Can music damage your ears?

There are ways to protect your ears and still enjoy listening to music. 

Music - good for the soul but what about the ears?

Did you know that a third of 16 to 34 year olds are listening to music through earphones for at least an hour a day; and 1 in 7 manage four times that amount? Many at high volume up to 100 decibels - louder than a jack hammer? It's a hearing health issue waiting to happen!

Normally private hearing aid companies encourage you to take a free hearing assessment once a year if you are over 55. Apparently one high street hearing centre is offering this to anyone over 40! Could they be anticipating what could be the norm in years to come?

But just how does music sound to those with hearing loss? Check out the video below to learn how a piece of music is heard differently depending on the type of hearing loss experienced and how this affects hearing different sound frequencies. 

So what's the answer to increasing hearing challenges with music today?

Music is often a big part of everyday life for many people but this can present challenges relating to hearing and hearing loss. Simple lifestyle changes could help prevent further hearing loss.

For those who choose to wear earphones, if they are poor quality, and the environment in which they are worn in is noisy, they often listen to music at full or higher volume.

The use of good quality headphones can be less damaging than earphones because they go over the ears and block out a lot of background noise meaning you don't need to turn up the volume.

By not listening to music as loudly and by protecting your ears with ear plugs when encountering loud noise such as at live events you can help to protect your hearing. 

Let's hope this is advice that does not fallen on deaf ears!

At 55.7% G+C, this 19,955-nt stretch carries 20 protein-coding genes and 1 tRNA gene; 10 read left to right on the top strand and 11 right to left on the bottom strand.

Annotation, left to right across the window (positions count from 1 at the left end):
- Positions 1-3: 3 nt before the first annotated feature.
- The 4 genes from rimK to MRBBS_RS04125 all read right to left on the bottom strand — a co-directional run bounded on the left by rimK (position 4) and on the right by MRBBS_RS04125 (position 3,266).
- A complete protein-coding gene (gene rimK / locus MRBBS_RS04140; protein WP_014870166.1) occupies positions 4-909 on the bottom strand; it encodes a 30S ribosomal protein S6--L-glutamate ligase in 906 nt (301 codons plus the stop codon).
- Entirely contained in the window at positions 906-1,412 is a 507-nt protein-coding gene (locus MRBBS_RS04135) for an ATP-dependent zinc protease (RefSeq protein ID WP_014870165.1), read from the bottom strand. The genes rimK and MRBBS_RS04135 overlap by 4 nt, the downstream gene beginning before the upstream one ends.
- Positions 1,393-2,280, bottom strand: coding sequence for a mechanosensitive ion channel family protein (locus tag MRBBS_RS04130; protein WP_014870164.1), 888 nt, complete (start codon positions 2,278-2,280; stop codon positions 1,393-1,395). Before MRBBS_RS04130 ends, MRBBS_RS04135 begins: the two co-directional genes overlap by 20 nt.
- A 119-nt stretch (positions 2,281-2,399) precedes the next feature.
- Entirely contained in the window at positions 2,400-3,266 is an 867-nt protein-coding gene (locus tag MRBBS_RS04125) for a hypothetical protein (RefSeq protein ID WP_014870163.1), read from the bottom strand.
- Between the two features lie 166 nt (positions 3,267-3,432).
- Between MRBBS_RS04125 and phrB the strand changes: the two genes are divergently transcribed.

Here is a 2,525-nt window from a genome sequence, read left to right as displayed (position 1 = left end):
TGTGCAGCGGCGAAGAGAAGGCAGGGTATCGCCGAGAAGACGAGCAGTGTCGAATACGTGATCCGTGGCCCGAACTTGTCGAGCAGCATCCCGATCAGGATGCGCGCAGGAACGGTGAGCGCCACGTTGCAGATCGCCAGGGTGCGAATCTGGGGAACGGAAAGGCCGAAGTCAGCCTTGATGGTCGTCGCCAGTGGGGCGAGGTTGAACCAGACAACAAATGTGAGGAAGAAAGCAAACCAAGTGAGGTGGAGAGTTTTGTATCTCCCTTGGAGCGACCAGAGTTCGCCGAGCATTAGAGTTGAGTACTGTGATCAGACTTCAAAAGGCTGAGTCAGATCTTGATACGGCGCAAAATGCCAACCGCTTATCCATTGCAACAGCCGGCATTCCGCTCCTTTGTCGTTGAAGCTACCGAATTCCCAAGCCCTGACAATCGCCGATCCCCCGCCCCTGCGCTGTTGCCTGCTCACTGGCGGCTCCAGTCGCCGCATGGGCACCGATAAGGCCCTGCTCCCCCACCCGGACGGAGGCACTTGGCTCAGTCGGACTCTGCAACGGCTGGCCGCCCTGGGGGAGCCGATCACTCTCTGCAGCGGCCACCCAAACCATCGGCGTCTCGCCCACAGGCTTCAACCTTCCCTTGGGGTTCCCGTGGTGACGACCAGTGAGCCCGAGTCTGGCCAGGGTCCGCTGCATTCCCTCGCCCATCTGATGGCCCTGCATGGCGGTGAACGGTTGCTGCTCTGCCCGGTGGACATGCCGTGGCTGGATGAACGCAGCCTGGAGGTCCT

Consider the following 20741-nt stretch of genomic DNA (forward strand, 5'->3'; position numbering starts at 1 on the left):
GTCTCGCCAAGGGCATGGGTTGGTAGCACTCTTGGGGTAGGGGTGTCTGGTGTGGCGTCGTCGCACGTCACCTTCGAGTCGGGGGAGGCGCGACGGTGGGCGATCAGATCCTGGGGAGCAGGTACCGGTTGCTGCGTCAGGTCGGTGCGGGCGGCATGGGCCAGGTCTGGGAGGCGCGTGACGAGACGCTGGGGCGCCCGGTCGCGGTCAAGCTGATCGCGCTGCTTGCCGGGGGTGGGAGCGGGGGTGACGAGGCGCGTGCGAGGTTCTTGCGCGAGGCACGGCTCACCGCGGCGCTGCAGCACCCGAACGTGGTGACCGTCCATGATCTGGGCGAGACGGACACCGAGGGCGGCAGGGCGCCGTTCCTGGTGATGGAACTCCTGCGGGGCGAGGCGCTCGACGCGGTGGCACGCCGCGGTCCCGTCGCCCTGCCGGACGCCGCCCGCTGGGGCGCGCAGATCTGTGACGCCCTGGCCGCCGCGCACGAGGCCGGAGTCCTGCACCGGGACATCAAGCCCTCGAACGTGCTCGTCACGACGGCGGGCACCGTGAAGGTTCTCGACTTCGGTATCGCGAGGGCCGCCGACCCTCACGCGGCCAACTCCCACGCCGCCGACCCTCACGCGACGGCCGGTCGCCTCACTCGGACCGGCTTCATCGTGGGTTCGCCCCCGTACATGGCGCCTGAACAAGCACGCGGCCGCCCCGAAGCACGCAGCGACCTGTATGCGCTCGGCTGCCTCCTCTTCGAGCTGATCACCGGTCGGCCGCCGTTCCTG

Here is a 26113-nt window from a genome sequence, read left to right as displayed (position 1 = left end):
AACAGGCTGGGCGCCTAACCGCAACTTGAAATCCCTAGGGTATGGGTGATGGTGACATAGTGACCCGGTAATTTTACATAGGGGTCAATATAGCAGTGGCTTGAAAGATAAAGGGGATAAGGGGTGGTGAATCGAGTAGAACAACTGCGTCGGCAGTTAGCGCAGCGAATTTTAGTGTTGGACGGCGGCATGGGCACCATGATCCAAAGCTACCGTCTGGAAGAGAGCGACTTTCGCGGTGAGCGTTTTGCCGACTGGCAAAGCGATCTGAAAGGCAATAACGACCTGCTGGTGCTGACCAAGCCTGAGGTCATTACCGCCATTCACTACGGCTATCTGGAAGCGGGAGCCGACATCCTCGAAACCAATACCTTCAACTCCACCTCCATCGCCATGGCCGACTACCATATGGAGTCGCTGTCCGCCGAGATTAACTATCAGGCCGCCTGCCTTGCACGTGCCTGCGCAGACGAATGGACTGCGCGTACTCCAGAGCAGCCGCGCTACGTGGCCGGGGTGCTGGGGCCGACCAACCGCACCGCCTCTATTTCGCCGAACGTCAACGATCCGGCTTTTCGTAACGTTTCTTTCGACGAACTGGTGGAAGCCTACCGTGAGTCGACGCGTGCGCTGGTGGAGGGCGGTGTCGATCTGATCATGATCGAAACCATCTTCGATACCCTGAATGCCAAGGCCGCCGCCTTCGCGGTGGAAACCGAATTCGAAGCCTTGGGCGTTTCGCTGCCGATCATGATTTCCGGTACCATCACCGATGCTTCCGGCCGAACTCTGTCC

A story from real life about music, hearing loss and tinnitus

Watch out for the danger signs at live performances ...

That wouldn't have helped one of our patients "in the early days of rock 'n' roll". In those days the equivalent to iPods and MP3 players - hi-fi systems and record players - did not usually transmit direct to the eardrum via earphones. But that didn't stop us suffering long-term damage to our hearing when it came to live concerts.

Hearing loss, tinnitus or both could be the result
In fact, many a seasoned rock performer of that era now has a hearing loss, tinnitus, or both. And so have many of their devoted fans. There was one Status Quo concert in particular that one of our patients attended. As he told us, perhaps acoustics were perfect, but the noise level! Unbelievable.

The funny part about it was the effect it had on him after the show. Talk about tinnitus. He said his ears were "alive".

The tinnitus appeared all of a sudden 
His reaction - and one that he still laughs about to this day - happened once he got inside his car. He opened the windows to try to let the noise out! How ambitious was that? If this ever happens to you, don't bother trying it. It doesn't work! But hopefully it will clear up after a short while. His did.

Listen to music but without hearing loss or tinnitus as a side effect

There really is no excuse to be so affected. Today's technology is producing solutions alongside the problems it is creating. It also specialises in ways to prevent certain hearing loss occurring in the first place, unless caused by a medical condition or natural aging. These include earphones and headphones as well as earplugs. Some are specially made for music, the noisy workplace - even riding your motorbike.

And they are an absolute must if you are fan of Formula 1!

If you do suspect you have suffered a hearing loss in this way, or have tinnitus, consult your GP or seek advice privately from bloom hearing specialists, free of charge, by calling the above number, or request an appointment.

More advice on how you can protect your hearing is provided here: Stop smoking - for the sake of those around you, your lungs - and your hearing, mp3 players and everyday things that can damage your hearing. How to protect yourself.